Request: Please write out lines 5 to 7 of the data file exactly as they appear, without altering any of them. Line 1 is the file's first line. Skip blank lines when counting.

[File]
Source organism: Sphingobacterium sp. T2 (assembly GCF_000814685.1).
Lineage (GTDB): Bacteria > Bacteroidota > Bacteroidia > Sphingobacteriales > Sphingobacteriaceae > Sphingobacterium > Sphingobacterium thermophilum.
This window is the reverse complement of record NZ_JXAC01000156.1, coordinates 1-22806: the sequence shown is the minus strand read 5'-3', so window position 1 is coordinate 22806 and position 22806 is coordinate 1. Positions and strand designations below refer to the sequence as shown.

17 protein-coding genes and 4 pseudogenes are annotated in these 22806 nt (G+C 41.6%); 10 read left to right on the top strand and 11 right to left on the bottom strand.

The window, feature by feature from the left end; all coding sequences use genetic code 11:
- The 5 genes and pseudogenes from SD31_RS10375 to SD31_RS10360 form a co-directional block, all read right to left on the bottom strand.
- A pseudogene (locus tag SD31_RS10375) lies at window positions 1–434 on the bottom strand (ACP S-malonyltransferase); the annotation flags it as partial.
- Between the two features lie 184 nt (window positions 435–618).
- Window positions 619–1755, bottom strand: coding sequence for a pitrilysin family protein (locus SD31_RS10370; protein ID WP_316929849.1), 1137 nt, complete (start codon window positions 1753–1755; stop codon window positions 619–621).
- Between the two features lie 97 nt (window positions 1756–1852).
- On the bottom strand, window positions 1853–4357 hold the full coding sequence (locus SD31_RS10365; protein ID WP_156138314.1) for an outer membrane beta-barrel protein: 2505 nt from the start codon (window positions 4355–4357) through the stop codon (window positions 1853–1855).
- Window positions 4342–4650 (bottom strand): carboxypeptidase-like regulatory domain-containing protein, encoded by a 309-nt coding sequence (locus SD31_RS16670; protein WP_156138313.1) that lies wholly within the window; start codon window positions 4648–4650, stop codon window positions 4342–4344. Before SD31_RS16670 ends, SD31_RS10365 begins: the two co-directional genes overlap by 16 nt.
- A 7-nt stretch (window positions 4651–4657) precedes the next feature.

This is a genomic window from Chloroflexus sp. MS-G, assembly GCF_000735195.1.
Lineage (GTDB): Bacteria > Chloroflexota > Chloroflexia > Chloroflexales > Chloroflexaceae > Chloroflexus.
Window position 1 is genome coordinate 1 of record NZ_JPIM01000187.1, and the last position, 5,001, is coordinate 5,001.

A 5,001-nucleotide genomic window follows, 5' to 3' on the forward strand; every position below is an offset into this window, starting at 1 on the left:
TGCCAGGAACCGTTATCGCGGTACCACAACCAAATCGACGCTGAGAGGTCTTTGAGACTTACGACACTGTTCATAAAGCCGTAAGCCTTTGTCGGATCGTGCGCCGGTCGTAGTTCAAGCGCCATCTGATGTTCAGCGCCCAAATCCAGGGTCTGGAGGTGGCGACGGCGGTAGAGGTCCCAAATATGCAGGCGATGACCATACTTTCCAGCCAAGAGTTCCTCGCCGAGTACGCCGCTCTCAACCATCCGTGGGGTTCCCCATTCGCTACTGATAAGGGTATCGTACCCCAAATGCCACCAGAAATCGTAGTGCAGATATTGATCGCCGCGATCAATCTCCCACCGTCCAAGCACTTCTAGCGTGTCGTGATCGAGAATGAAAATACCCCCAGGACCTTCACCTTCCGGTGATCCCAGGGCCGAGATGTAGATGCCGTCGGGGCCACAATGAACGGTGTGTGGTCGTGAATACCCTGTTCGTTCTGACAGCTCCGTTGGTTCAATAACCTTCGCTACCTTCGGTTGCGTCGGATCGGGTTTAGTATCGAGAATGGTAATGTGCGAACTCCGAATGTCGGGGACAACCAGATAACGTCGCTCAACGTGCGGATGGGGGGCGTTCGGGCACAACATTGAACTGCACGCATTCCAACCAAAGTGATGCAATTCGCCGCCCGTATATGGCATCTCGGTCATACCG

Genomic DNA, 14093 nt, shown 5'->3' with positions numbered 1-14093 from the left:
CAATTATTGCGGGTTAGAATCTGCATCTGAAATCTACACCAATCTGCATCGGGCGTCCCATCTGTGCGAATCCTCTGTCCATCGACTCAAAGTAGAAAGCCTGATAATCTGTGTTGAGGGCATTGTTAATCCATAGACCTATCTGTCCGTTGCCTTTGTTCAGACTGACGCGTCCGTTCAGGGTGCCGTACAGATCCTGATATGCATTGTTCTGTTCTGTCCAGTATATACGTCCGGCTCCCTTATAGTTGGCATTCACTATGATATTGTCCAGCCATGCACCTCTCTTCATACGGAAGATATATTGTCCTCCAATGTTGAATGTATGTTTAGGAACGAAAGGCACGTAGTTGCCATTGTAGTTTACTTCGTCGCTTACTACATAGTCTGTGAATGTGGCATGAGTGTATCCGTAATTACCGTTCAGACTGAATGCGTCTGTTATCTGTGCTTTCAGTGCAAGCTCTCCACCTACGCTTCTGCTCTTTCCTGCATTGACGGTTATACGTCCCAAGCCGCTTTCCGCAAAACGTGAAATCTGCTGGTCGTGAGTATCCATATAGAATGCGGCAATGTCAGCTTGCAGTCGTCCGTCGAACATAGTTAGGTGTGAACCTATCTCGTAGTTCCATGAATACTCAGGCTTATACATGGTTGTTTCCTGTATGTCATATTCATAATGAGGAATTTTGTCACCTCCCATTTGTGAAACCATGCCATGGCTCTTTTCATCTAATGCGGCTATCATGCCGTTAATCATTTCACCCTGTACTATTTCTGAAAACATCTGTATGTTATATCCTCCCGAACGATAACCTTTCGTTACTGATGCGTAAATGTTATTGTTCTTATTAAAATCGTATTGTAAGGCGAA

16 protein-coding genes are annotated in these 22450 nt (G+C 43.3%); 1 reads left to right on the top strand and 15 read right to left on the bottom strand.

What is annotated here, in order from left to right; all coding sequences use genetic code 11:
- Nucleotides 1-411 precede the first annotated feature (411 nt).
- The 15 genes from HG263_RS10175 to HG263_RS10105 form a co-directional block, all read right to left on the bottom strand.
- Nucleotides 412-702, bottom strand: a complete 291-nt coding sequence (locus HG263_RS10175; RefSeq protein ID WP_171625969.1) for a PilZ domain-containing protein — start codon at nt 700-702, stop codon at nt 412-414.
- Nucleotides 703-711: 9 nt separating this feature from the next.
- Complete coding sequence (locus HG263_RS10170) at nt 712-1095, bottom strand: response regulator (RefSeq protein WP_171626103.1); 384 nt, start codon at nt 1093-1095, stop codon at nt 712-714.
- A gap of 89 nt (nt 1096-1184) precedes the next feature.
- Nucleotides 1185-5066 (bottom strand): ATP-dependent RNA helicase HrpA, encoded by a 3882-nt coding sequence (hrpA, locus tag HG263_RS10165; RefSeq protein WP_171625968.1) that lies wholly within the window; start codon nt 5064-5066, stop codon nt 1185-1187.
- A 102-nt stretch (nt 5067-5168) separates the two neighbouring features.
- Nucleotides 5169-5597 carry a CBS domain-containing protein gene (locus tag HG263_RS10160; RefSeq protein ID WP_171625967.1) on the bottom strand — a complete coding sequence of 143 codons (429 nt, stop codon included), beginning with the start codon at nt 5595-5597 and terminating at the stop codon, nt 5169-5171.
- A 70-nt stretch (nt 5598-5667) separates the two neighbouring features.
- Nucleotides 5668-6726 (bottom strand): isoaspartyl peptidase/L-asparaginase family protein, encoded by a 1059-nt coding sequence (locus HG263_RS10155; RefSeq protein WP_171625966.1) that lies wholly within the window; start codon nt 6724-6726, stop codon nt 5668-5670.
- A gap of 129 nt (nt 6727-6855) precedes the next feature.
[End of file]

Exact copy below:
The window, feature by feature from the left end; all coding sequences use genetic code 11:
- The 5 genes and pseudogenes from SD31_RS10375 to SD31_RS10360 form a co-directional block, all read right to left on the bottom strand.
- A pseudogene (locus tag SD31_RS10375) lies at window positions 1–434 on the bottom strand (ACP S-malonyltransferase); the annotation flags it as partial.